July 31, 2012

What To Do When You Are Grieving

By Kaci Goodrich Uipi

I've written posts about what one should do when their friend or loved one has lost a child...but it just dawned on me that I haven't written a post giving advice as to what the parent should be doing to help them cope with their loss. So here's a list I put together to help you, the griever, get through some tough days.

1. Pamper yourself. When things really start sinking in it's very important to be good to yourself. Get a massage, buy a new outfit, get your hair done, go on vacation, go out to eat.

2. Keep a journal. This one wasn't hard for me because I've kept a journal my entire life. Writing is therapeutic. You could also keep a blog (like I do), and it doesn't even have to be a public blog--just write down your feelings. Be honest and real. Don't worry--you don't have to share with anyone if you don't want to.

3. Eat comfort food. I ate Mexican Sweet Rolls and Mexican Hot Chocolate every day for breakfast for a good 3-4 months following Joshua's death. I didn't think anything of it. I now realize why I wasn't loosing any baby weight...but it was what I needed at the time. I'm not saying to eat junk food all day long (especially if you have a health/weight concern), but the point is to not be so hard on yourself! 

4. Only surround yourself with people and activities that soothe you. This is very important. Think of a scab. (As gross as it sounds...) If you keep picking at it--it won't heal! (Now, I don't believe that in this life we will ever fully heal from our loss, but the point is to continue taking steps forward..."PRESS FORWARD!") 

5. Do yoga and go on walks. My therapist, who specializes in trauma, always tells me that yoga is one of the best things a trauma victim can do. She also believes that doing a heavy workout isn't such a good idea. (I know some of you would beg to differ and have found much relief running marathons etc.), but just know that yoga is extremely calming for trauma patients and has helped me recently.

6. Go to counseling. There is no shame in receiving therapy. I didn't waste any time with this one. (Of course suffering a major loss brings out many other problems as well, so don't be surprised if your life seems as if it's ripping apart from all angles...) I have found that I do much better with a female--because I'm a female. Don't be discouraged if you can't find a good fit at first. It took me a few counselors before I was able to find a good match. If I could just give 2 other helpful tips when it comes to finding a great therapist: 1. You can't put a price on your health, especially emotional health. Go less frequent if it's expensive. 2. If your therapist makes you feel bad, sad or discouraged--stop seeing them!! Your counselor should uplift you and give you hope every time you visit them! Hello--you are going to counseling to reduce your stress--not make more of it!!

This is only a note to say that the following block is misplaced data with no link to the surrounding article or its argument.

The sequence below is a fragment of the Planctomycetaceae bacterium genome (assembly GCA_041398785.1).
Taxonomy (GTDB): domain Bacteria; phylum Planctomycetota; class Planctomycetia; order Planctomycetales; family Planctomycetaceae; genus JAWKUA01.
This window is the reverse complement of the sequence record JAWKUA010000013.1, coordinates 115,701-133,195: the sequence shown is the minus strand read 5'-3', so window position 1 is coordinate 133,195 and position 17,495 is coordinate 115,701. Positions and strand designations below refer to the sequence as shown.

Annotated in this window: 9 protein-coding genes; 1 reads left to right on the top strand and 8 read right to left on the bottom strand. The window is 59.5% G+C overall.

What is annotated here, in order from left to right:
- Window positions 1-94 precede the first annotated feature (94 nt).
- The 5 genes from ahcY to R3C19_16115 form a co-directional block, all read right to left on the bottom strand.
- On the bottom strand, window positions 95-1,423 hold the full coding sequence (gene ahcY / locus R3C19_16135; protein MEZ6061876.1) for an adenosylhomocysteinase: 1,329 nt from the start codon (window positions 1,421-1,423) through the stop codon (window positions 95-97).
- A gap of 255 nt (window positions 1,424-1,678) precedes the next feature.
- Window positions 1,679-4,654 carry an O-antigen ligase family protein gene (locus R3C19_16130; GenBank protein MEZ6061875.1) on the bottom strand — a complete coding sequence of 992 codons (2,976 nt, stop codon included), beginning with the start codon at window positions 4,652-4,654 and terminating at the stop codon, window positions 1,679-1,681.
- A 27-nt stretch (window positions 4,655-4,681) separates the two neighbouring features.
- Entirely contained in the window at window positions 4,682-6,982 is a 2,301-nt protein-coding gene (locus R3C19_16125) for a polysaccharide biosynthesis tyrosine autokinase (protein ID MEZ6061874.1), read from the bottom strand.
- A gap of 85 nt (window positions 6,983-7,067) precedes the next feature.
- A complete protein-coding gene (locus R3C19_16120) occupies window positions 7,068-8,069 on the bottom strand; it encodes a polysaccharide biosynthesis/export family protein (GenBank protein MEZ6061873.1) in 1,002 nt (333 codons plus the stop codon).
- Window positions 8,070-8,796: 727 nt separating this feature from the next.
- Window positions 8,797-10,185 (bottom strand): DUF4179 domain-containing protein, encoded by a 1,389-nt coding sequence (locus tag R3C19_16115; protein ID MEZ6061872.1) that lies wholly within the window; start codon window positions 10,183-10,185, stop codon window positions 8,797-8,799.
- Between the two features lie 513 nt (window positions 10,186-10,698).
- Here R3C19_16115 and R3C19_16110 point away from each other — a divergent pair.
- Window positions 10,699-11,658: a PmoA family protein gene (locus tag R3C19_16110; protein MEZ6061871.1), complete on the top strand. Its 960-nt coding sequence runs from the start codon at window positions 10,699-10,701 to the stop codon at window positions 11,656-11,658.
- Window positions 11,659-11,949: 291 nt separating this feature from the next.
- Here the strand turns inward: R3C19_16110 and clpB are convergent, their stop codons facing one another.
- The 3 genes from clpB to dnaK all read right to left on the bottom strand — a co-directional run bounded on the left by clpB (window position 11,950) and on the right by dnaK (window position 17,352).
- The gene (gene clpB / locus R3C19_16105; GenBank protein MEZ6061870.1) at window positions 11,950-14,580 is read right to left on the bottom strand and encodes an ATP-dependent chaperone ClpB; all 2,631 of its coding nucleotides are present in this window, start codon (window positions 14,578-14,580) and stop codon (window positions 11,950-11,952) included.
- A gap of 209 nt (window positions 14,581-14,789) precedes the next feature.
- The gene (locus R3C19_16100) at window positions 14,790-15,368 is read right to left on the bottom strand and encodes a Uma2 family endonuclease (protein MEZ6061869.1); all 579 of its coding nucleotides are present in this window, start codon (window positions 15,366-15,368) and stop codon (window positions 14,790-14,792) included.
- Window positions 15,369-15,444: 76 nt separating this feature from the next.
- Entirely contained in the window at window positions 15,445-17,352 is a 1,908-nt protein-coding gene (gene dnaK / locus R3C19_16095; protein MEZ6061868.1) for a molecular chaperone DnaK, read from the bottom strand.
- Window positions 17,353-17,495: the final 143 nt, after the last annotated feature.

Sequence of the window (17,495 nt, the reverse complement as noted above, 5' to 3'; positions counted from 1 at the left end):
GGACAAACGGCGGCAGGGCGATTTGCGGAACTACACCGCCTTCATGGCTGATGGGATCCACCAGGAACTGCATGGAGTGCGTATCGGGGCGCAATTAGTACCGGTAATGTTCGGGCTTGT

7. Take it easy and don't be so hard on yourself! If you stay up late and sleep in--or even go to bed early and sleep in--who cares! (Of course if you have other kids you probably won't be able to do this...and I know people with other kids say they are grateful to their other kids because it makes them have to get out of bed in the morning...did that make sense?)

8. Ease back into things. Normal activities that were fun and enjoyable for you before the death might not be so fun anymore. Don't have too many expectations. Stop trying to have success with the activity if it's not working. One day the dark cloud that surrounds you will thin out and your step will be light again, and the joy you found with your old hobbies and daily routine will come back in due time.

9. Don't let people tell you what you should and shouldn't be doing. As much as they love you, they don't truly understand what you're going through. Only you do.

10. Don't be embarrassed for crying at any given time or not feeling up to doing something--even if you've already committed to it. Do whatever is best for you. If someone makes you feel bad for not wanting to leave the house, then maybe you shouldn't be associated with that person right now. Grief can be triggered by a million different things...so don't ever feel silly for crying or suddenly feeling sad.  


  1. As always, love to see a post here. Great advice. Thank you.

  2. Very true. I have def done the vacation one! haha I know for me that, running and writing are the best for me!

  3. Totally agree with this list, thanks for sharing!

  4. You wrote this perfectly. I always have said that there should be a handout that you should get when your child dies (how horrible that sounds!) because I just felt lost and didn't know if what I was feeling, doing, thinking, etc. were "OK" or "normal." Thanks for writing this, I will definitely be sharing this with other people that I know have recently lost their child.


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